Making the decision to purchase life insurance is often driven by the desire to provide benefits to the people in your life, a business, or another entity. Choosing your policy’s beneficiary is an important step of the life insurance process. “We work with beneficiaries everyday who are grateful for one of their loved ones’ final gifts,” says Associate Vice President of Claims Shelli Hopley. “It’s so important to make sure your beneficiary is up-to-date.” There are several things you’ll want to keep in mind before making your selection, including policy rules and state laws. Here are eight questions to help you choose your life insurance beneficiary.
You may purchase life insurance for a variety of reasons, including helping to cover funeral expenses, paying off debt, providing financial security for your loved ones, or leaving money to a company or business so they can continue in your absence. You may also like to leave money for your child’s education or make sure the inheritance and estate taxes are covered on any assets your heirs receive. When choosing your beneficiary, think about the goals you would like to accomplish with your policy.
When selecting your beneficiary, you have some other options beyond your immediate family. Additional examples of beneficiaries include:
The life insurance company will request certain details regarding the beneficiary you choose, including full name, Social Security number or tax id number, date of birth, address, phone number, and the nature of the person’s relationship to you. The next step will be deciding how your death benefit will be distributed. If you have multiple beneficiaries, it’s a good idea to seek help from legal counsel or a financial advisor with the process.
Your state may have certain laws about beneficiaries, so it’s a good idea to do some research or reach out to your financial professional for guidance. Some states, for example, require you to name your spouse as the primary beneficiary. If you wish to designate someone else, he or she will be required to sign a waiver to provide permission.
There are a couple important things to consider if you have your children in mind as your beneficiaries. If they are still minors when you pass away, they may not be eligible to receive the funds until they reach the age of majority. If they need your death benefit to help cover living expenses, this delay could lead to unnecessary financial hardship. There are a couple of ways to ensure your children can receive immediate access to your assets:
If a minor is the beneficiary on your policy, a court-appointed legal guardian may be designated to oversee the death benefit. Since this process can often be lengthy and complex, a lawyer can help you navigate the steps to ensure everything is set up properly.
If you wish to leave money to your children, setting up a life insurance trust allows you to name a trustee who will oversee the funds and distribute the money to your children. It’s a good idea to speak with a lawyer who can help assist with this process.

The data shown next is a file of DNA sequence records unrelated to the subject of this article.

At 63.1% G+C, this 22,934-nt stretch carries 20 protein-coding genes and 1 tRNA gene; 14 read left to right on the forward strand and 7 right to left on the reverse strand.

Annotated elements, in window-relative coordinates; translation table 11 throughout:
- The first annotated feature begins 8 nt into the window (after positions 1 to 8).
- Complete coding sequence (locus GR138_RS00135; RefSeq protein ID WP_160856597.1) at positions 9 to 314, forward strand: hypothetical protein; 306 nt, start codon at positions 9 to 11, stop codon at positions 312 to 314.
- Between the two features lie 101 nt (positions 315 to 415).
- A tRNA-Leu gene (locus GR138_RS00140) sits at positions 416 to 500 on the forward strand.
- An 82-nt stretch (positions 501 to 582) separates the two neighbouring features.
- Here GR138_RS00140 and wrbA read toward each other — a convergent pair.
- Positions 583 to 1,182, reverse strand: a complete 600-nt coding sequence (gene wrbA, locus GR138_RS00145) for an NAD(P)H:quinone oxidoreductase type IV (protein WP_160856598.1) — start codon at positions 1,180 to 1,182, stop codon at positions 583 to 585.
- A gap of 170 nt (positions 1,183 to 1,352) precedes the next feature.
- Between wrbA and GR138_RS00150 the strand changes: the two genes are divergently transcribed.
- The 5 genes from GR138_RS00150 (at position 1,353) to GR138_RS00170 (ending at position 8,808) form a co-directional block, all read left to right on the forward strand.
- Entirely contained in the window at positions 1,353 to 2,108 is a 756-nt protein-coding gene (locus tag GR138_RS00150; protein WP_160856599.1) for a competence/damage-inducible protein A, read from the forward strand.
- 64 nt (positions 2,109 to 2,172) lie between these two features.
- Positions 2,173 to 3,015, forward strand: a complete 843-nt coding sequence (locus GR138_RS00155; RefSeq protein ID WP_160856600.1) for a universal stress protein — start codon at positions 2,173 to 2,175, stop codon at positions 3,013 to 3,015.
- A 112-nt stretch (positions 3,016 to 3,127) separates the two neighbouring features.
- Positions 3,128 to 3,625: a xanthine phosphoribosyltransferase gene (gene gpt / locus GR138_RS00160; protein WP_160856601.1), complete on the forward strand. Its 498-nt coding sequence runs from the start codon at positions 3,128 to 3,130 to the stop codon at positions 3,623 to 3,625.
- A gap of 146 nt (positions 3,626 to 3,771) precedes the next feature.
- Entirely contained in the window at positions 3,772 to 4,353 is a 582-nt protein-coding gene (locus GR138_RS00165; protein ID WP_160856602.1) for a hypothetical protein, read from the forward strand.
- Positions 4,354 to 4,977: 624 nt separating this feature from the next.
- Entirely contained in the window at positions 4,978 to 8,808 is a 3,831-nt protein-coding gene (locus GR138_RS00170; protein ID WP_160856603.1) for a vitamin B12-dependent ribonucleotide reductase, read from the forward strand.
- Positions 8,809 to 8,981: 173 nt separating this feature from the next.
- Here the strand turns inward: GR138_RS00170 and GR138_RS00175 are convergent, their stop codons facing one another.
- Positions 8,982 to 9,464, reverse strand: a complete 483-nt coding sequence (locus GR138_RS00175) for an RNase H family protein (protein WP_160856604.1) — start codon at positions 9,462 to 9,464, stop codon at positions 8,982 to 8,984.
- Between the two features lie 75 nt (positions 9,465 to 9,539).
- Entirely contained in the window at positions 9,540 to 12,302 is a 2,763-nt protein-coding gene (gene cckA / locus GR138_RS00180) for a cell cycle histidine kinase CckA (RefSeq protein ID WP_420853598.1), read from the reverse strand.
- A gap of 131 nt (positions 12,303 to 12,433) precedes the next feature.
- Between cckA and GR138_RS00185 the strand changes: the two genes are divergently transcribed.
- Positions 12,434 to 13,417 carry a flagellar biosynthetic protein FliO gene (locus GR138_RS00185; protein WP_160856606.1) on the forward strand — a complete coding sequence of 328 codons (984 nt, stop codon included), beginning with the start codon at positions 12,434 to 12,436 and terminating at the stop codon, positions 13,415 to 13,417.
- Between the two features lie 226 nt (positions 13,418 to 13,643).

Most commonly the death benefit is paid out to the estate if a life insurance policy has no beneficiary listed. However, most life insurance companies will not issue a policy without a named beneficiary. In the event that all your beneficiaries pass away before you, your insurer may issue the death benefit to your estate and a court will decide how to handle the funds.
As you experience life events like marriage, a new baby, or divorce, the need to review and revise your beneficiaries may come up. If these events arise, your financial professional can help make any updates. He or she will also typically meet with you annually to review your policy to make sure your beneficiaries are up to date and your coverage amount still meets your needs.
Oftentimes, your life insurance policy asks you to name a secondary beneficiary, which is the person or organization that would be your second choice to receive the death benefit. In the instance that your primary beneficiary can’t be located, dies before you, or refuses the proceeds at the time of your death, then the death benefit will go to this designated person or entity.
In almost all cases, your life insurance beneficiary designations will supersede your will. Since the death benefit is paid directly to your beneficiaries, it doesn’t go through your will or the probate process. This is why having life insurance coverage can be a valuable way to provide financial support to your loved ones or business. Reading a will can often take months, whereas life insurance claims are typically paid out once your beneficiary submits a claim.
You likely have someone in mind when you make the decision to purchase life insurance. Whether it’s your loved ones, a business, or a charity, benefits from your policy can have a lasting impact. Discuss your goals with your financial professional when purchasing coverage and be sure to reach out following any important life events if you need to update your beneficiaries or have questions about how your circumstances may affect your coverage.
The term financial professional is not intended to imply engagement in an advisory business in which compensation is not related to sales. Financial professionals that are insurance licensed will be paid a commission on the sale of an insurance product.
Neither North American nor its agents give legal or tax advice. Please consult with and rely on a qualified legal or tax advisor before entering into or paying additional premiums with respect to such arrangements.